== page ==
December 2017

Former soldier jailed after asking girl to take part in violent sex games

A former soldier has been jailed after trying to encourage a schoolgirl to take part in violent sex games.

Cross dresser Nicholas March, 57, had pleaded not guilty at Warwick Crown Court to attempting to pay for the sexual services of a child, but changed his plea on the day of his trial.

The ex-serviceman, of Copt Heath Drive, Knowle, Solihull, was jailed for ten months and ordered to register as a sex offender for ten years.

Prosecutor Amiee Parkes said March wore ‘submissive’ clothing including a thick collar round his neck, locked with a key, which he handed to the shocked girl and said he wanted to be ordered around by her.

On another occasion he gave the girl a letter in which he offered her £20 if she would tie him up and gag him, which she refused.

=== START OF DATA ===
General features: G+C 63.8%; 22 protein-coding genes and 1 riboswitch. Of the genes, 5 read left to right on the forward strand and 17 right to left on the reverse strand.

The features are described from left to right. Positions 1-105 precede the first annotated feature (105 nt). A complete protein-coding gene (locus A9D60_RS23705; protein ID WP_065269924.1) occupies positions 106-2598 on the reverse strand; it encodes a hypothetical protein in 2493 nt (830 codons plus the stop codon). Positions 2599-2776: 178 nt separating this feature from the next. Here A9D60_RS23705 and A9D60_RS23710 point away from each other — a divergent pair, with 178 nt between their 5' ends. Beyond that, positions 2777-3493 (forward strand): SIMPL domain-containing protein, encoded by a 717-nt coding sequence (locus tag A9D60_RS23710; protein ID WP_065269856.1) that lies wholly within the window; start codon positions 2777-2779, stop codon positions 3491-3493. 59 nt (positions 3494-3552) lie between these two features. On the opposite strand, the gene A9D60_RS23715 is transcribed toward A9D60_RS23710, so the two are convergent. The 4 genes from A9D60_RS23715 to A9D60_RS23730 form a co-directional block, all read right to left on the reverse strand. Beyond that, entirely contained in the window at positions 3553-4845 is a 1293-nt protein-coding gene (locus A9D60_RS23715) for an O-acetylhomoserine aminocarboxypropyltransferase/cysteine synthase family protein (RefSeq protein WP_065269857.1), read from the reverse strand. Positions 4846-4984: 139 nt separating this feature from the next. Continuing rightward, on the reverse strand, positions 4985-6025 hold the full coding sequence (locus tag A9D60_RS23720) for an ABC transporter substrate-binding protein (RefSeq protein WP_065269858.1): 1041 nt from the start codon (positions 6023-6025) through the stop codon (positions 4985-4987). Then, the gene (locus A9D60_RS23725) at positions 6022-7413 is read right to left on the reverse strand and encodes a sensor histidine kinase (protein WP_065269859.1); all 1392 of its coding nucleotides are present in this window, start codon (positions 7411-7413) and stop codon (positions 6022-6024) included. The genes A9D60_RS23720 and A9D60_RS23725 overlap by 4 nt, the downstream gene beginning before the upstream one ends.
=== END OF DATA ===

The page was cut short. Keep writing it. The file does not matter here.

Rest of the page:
In another incident he approached her while wearing a high-thigh split skirt and long boots and gave her £20, saying that he wanted to serve her and stating that she could beat him, punch him and kick him.

On another occasion when he saw her, March showed the girl some of his clothes and sex toys.

Matters finally came to light when the girl spoke to a teacher at college, and the police were contacted.

Officers arrested him at his home where they searched his bedroom and found items including women’s clothing, stiletto boots and sex toys.

Miss Parkes said March had convictions for indecent assault in 1985 and wounding in 1986. She added that the incidents have had ‘a devastating effect’ on the girl, who now suffers from anxiety and depression and has anger issues.

Judge Andrew Lockhart QC told March: “You have a sexual proclivity for dressing in women’s clothing, but there is nothing illegal about that whatsoever, and you are not being dealt with for that.

“But you were not wearing those, but submissive clothing, and said ‘I want to serve you’ and gave her £20.

“I cannot ignore the significant impact this has had on this child. I am afraid that for offending of this nature, with this impact, it would never be proper to suspend the sentence.”